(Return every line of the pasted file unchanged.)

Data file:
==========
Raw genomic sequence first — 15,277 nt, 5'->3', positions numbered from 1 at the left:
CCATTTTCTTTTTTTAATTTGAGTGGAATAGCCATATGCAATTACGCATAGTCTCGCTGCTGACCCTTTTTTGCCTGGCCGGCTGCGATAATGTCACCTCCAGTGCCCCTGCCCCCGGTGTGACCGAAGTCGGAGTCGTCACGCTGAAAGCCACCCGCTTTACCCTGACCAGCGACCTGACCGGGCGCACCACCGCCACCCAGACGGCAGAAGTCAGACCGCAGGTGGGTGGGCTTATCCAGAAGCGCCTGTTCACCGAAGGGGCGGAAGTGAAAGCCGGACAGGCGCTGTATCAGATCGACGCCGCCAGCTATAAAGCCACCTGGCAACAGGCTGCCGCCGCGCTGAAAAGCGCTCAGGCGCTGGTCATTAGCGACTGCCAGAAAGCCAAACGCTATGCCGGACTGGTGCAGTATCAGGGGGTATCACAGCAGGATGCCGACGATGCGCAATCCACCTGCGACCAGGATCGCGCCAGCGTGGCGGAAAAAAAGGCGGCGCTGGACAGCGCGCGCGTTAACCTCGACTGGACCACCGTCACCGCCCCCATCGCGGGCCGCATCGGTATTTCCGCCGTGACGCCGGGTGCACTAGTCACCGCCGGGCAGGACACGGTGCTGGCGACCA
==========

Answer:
Raw genomic sequence first — 15,277 nt, 5'->3', positions numbered from 1 at the left:
CCATTTTCTTTTTTTAATTTGAGTGGAATAGCCATATGCAATTACGCATAGTCTCGCTGCTGACCCTTTTTTGCCTGGCCGGCTGCGATAATGTCACCTCCAGTGCCCCTGCCCCCGGTGTGACCGAAGTCGGAGTCGTCACGCTGAAAGCCACCCGCTTTACCCTGACCAGCGACCTGACCGGGCGCACCACCGCCACCCAGACGGCAGAAGTCAGACCGCAGGTGGGTGGGCTTATCCAGAAGCGCCTGTTCACCGAAGGGGCGGAAGTGAAAGCCGGACAGGCGCTGTATCAGATCGACGCCGCCAGCTATAAAGCCACCTGGCAACAGGCTGCCGCCGCGCTGAAAAGCGCTCAGGCGCTGGTCATTAGCGACTGCCAGAAAGCCAAACGCTATGCCGGACTGGTGCAGTATCAGGGGGTATCACAGCAGGATGCCGACGATGCGCAATCCACCTGCGACCAGGATCGCGCCAGCGTGGCGGAAAAAAAGGCGGCGCTGGACAGCGCGCGCGTTAACCTCGACTGGACCACCGTCACCGCCCCCATCGCGGGCCGCATCGGTATTTCCGCCGTGACGCCGGGTGCACTAGTCACCGCCGGGCAGGACACGGTGCTGGCGACCA